“It was taken out of context.”
What does this mean?
According to the Longman Dictionary of Contemporary English it’s this:
“take/quote something out of context. to repeat part of what someone has said or written without describing the situation in which it was said, so that it means something quite different : His comments, taken out of context, seem harsh.”
But this is what it means to me, and many other people that tend to sit back and question things like authority and basic bullshit:
This is a new term that some people like to use in order to diffuse the fact that they gossiped and got called out for it. When it comes to mean-spirited gossip the only thing I understand without a doubt and above all else, is that whatever you were told they said, that is now being denied by them with a “taken out of context” excuse, was most definitely what they said. You can take that to the bank.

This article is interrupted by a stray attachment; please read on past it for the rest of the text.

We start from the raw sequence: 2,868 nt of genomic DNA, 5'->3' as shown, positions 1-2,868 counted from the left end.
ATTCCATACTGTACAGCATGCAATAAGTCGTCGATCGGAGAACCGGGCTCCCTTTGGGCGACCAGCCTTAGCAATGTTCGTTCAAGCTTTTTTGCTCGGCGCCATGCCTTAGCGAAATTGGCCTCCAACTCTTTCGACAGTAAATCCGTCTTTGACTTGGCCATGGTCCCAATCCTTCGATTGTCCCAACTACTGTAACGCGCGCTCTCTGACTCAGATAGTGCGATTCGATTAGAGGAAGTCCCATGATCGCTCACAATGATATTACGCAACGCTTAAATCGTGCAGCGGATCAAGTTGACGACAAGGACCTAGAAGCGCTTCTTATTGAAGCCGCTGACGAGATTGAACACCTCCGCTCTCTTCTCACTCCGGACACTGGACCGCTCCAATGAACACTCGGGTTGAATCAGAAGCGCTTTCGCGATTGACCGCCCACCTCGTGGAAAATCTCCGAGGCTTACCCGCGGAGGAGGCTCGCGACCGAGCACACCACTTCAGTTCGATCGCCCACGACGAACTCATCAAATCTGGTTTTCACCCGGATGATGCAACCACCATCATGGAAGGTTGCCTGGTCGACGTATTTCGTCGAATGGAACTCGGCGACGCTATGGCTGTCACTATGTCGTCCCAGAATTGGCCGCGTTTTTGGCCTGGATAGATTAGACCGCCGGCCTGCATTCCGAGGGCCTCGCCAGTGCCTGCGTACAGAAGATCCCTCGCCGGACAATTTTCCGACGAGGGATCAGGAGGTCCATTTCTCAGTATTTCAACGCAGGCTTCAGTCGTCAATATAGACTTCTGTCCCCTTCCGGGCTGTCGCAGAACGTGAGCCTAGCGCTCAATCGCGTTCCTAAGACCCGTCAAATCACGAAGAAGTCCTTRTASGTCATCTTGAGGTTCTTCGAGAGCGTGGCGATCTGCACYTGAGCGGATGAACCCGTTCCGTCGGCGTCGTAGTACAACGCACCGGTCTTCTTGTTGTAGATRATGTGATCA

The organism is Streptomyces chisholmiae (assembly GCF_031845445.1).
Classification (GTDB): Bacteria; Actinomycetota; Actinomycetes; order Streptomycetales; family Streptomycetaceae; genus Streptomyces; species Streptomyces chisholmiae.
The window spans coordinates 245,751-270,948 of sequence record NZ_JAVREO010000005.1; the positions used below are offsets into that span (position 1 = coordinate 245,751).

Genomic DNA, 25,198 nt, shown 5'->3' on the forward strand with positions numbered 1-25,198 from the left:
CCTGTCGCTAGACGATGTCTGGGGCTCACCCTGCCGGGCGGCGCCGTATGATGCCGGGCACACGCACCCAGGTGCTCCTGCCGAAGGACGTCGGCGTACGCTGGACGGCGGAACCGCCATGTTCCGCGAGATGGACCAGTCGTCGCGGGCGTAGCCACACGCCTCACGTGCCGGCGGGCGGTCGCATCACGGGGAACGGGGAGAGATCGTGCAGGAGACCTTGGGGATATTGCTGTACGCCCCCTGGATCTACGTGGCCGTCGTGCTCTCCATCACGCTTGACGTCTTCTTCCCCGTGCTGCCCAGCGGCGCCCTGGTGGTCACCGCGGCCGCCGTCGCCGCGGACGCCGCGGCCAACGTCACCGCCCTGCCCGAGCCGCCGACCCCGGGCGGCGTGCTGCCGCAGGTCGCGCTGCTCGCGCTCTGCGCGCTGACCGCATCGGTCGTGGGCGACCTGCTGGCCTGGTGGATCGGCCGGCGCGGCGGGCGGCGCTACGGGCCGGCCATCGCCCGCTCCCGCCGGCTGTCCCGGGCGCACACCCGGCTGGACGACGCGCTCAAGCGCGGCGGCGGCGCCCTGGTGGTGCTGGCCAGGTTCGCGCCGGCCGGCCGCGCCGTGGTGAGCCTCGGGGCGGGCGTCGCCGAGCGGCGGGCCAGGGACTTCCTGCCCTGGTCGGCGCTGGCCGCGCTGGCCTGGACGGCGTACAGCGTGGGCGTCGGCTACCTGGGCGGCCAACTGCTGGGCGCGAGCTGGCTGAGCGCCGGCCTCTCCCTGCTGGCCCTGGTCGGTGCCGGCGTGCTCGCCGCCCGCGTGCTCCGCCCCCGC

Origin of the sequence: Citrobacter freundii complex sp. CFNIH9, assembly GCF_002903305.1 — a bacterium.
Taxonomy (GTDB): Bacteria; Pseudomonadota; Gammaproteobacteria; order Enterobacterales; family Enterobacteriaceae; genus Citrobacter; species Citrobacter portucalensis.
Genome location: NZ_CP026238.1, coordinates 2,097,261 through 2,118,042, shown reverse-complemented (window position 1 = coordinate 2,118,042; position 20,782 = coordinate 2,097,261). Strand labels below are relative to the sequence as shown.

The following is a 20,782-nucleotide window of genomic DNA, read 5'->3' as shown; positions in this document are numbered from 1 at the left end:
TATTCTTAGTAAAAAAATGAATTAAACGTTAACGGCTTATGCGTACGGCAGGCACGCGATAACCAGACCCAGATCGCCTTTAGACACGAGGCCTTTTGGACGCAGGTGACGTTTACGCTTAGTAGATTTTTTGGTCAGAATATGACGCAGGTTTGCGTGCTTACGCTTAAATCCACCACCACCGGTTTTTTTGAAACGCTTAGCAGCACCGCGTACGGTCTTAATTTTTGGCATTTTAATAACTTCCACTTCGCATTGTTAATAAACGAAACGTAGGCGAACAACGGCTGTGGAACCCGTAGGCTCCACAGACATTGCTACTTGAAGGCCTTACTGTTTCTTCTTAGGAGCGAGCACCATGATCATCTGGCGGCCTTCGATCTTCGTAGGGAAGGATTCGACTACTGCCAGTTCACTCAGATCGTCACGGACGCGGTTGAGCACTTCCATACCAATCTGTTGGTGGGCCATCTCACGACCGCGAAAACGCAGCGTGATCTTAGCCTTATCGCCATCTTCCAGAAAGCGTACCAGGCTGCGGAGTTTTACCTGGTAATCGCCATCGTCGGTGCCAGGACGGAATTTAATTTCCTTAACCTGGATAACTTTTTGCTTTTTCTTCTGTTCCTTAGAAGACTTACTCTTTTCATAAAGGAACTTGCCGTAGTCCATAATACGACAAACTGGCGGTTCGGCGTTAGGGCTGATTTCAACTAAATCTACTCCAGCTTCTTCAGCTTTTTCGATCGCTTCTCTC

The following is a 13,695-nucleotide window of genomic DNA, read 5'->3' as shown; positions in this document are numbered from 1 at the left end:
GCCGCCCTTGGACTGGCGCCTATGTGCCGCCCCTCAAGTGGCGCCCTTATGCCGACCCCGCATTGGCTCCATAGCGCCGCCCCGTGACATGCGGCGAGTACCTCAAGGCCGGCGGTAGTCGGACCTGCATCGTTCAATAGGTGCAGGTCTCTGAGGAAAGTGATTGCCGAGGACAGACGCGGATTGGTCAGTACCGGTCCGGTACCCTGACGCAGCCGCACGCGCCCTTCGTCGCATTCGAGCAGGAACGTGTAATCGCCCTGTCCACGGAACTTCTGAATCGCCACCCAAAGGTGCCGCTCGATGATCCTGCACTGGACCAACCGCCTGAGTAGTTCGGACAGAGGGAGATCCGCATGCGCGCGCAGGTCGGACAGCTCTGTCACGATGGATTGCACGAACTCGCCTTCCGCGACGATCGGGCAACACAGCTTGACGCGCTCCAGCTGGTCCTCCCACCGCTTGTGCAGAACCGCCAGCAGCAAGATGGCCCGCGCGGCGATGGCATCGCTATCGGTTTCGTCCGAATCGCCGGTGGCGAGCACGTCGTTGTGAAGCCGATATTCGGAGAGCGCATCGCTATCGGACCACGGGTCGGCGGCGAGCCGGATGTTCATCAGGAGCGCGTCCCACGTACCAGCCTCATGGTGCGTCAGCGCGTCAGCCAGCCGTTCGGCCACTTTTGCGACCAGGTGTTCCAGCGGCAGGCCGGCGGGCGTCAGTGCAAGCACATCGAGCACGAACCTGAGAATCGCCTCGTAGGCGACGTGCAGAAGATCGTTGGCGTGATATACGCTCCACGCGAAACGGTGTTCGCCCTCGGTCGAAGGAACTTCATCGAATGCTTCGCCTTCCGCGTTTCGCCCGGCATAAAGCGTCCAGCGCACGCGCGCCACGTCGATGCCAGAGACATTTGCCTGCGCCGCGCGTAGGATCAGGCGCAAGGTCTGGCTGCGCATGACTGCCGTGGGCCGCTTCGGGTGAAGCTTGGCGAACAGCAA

If I’m told, “She hates her and thinks she’s crazy!”, I’m not sure how this could be misunderstood by anyone.
I spoke with another friend about this revelation and her first question is this; in what context would anything like that ever be said?
I’d love to know the answer.
Here’s the bottom line;
People got hurt.
Own your part.
Say you’re sorry to the person you hurt.
And never do it again.
That’s pretty straightforward, and there is nothing written here today that will ever be taken out of context by me. LOL!! Mean people just suck. I’m sorry, but it’s true! 🙂